The Chair (Ms. Goldie Ghamari): MPP Cuzzetto, you have 50 seconds.

Mr. Rudy Cuzzetto: My question will be for Minister Clark. I noticed that the members opposite are against MZOs, and I want to thank you for using an MZO in Mississauga–Lakeshore to build 640 long-term-care beds, with the first hospice in Mississauga–Lakeshore. Can you elaborate on other MZOs that have been used throughout the province of Ontario?

Hon. Steve Clark: Yes, great question, MPP Cuzzetto. I’m glad to do the MZO in your riding for that fantastic project.

The Chair (Ms. Goldie Ghamari): Twenty seconds.

Hon. Steve Clark: I talked about two that we did in the former Premier’s riding, Sunnybrook; the Leader of the Opposition’s riding, affordable housing; MPP Stiles, we did a modular housing development; MPP Begum, we did a modular housing development; and MPP Morrison, we proposed affordable housing units there. So there are a number of local priorities in opposition ridings that MZOs are providing for affordable housing—and other great programs like the CaféTO program. There are a lot of good things happening.

The Chair (Ms. Goldie Ghamari): Thank you very much. This concludes our round of questions, and this also concludes our time with the ministers. Thank you so much for your presentations today. You are now released from the committee.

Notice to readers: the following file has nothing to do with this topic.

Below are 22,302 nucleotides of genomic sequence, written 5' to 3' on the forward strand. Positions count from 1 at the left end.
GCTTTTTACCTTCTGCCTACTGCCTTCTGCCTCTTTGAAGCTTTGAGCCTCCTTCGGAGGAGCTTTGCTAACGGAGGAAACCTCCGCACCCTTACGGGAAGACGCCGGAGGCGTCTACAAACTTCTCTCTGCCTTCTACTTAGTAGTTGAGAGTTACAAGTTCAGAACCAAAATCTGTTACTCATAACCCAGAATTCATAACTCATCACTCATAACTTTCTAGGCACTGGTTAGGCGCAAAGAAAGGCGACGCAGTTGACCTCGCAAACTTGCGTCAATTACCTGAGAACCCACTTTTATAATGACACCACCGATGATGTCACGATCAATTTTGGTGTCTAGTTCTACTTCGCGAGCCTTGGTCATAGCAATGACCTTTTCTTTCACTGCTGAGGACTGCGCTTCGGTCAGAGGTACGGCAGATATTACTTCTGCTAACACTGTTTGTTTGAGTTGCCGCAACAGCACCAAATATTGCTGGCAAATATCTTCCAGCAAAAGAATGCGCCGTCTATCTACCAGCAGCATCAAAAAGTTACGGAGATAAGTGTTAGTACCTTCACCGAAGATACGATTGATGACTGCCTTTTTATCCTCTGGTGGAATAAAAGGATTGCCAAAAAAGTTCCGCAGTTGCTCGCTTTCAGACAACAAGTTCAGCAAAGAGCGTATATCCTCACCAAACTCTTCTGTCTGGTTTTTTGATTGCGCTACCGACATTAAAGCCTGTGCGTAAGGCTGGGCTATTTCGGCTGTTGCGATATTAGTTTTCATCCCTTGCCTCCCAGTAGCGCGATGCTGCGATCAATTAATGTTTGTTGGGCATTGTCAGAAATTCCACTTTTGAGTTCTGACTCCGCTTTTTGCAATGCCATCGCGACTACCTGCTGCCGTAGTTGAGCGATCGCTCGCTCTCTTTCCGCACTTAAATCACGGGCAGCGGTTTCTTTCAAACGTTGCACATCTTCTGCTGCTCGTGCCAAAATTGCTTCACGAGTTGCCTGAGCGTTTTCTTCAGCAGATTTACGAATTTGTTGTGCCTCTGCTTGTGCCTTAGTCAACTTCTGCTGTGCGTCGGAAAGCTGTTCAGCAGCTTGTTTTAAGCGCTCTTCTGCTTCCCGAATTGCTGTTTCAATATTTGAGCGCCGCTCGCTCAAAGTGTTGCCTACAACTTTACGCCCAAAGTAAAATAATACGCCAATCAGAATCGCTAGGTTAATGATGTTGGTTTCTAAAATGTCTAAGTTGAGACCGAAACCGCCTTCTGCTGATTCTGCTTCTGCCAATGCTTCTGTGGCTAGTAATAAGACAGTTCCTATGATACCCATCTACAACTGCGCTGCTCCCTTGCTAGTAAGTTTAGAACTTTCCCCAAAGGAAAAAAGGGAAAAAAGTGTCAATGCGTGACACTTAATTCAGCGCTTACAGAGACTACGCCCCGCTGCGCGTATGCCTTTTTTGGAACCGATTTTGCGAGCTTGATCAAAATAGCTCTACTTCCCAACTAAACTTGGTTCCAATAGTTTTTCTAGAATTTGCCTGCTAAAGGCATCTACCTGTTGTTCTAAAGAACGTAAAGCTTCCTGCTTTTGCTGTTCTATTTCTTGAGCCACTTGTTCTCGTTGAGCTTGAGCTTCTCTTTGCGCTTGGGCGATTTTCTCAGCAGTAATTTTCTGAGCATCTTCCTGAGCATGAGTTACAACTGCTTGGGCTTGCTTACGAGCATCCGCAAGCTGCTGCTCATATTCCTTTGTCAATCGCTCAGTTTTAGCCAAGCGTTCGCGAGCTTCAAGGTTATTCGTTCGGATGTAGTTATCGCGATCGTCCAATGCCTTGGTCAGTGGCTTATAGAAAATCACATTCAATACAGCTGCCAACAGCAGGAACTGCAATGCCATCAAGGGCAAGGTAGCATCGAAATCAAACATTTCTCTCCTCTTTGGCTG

To committee members: This concludes our business for today. The committee is now adjourned until 9 a.m. on Friday, March 26, 2021. Be safe and well, everyone.

The committee adjourned at 1000.


Chair / Présidente

Ms. Goldie Ghamari (Carleton PC)

Vice-Chair / Vice-Président

Mr. Mike Schreiner (Guelph G)

Ms. Jill Andrew (Toronto–St. Paul’s ND)

Mr. Robert Bailey (Sarnia–Lambton PC)

Mr. Guy Bourgouin (Mushkegowuk–James Bay / Mushkegowuk–Baie James ND)

Mr. Stephen Crawford (Oakville PC)

Ms. Goldie Ghamari (Carleton PC)

Mr. Chris Glover (Spadina–Fort York ND)

Mr. Mike Harris (Kitchener–Conestoga PC)

Mr. Sheref Sabawy (Mississauga–Erin Mills PC)

Mr. Amarjot Sandhu (Brampton West / Brampton-Ouest PC)

Mr. Mike Schreiner (Guelph G)

Mrs. Daisy Wai (Richmond Hill PC)

Substitutions / Membres remplaçants

Mr. Rudy Cuzzetto (Mississauga–Lakeshore PC)

Ms. Jennifer K. French (Oshawa ND)

Mr. Dave Smith (Peterborough–Kawartha PC)

Also taking part / Autres participants et participantes

Mr. John Vanthof (Timiskaming–Cochrane ND)

Clerk / Greffier

Mr. Isaiah Thorning

Staff / Personnel

Ms. Sude Beltan, research officer,
Research Services

Mr. Michael Vidoni, research officer,
Research Services